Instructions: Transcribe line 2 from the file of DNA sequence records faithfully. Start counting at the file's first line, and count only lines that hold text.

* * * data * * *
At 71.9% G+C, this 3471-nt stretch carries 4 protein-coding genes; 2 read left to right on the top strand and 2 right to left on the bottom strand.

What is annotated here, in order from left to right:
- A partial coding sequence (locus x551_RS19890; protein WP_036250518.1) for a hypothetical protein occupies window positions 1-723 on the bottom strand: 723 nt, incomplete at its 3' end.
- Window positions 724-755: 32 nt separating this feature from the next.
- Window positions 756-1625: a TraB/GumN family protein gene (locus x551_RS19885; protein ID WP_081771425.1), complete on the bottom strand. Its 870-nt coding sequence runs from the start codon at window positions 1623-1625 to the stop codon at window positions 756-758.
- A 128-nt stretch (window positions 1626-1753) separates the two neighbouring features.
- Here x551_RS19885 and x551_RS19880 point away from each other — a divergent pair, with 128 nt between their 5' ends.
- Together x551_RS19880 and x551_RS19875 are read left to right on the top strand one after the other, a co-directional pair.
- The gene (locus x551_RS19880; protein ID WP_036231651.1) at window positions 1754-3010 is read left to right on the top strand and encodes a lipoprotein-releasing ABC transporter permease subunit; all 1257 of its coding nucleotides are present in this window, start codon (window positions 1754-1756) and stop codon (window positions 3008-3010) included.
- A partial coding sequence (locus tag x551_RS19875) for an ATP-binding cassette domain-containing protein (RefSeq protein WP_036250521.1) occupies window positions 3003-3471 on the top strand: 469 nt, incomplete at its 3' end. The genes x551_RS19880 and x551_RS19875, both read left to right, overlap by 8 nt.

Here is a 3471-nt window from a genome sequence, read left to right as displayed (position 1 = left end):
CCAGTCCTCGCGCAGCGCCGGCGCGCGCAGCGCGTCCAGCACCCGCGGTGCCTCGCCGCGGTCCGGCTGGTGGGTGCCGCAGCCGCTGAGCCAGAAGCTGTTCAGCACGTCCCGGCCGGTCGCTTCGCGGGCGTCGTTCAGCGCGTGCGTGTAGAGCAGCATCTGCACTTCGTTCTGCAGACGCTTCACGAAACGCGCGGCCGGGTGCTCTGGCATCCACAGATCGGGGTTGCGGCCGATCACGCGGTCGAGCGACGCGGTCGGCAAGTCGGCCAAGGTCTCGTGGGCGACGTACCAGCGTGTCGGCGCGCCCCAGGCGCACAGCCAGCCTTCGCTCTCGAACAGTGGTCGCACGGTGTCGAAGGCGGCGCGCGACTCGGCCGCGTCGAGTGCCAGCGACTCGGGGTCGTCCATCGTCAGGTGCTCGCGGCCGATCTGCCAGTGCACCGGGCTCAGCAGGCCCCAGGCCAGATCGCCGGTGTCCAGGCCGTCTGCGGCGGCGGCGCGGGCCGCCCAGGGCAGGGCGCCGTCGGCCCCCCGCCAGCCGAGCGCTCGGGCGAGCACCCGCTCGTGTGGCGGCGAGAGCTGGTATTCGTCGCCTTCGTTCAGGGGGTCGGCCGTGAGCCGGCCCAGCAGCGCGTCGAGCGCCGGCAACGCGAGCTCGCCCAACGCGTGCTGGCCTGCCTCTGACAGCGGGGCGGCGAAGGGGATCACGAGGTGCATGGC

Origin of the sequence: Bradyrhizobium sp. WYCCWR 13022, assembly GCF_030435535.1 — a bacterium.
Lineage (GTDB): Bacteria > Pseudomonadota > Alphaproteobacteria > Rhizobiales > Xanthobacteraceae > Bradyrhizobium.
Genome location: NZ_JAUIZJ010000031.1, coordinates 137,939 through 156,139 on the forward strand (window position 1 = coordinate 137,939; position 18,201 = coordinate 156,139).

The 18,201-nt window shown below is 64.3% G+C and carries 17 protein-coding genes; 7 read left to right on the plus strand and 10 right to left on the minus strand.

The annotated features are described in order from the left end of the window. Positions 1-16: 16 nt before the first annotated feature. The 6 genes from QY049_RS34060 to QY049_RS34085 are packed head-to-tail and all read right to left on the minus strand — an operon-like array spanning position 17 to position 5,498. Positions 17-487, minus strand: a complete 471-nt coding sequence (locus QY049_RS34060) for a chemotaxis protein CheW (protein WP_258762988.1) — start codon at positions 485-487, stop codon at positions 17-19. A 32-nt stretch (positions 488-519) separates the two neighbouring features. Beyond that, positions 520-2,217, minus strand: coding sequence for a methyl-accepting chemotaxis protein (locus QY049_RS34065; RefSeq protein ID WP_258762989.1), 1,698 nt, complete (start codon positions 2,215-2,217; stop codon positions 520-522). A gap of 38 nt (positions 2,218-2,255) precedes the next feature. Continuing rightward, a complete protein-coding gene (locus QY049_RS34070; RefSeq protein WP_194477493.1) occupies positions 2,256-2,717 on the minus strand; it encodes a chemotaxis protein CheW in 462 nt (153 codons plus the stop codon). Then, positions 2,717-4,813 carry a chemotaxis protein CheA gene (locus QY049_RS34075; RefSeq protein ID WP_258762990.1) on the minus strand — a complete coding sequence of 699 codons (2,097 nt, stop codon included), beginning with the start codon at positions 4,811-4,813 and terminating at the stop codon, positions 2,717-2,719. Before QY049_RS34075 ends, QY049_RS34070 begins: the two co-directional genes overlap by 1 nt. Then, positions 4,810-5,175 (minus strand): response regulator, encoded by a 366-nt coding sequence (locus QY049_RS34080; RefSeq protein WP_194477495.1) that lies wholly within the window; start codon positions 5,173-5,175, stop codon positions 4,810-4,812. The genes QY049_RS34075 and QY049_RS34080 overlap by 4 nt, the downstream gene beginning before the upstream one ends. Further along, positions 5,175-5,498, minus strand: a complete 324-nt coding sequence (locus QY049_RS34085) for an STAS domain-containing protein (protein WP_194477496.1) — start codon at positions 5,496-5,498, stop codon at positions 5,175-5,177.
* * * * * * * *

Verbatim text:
What is annotated here, in order from left to right: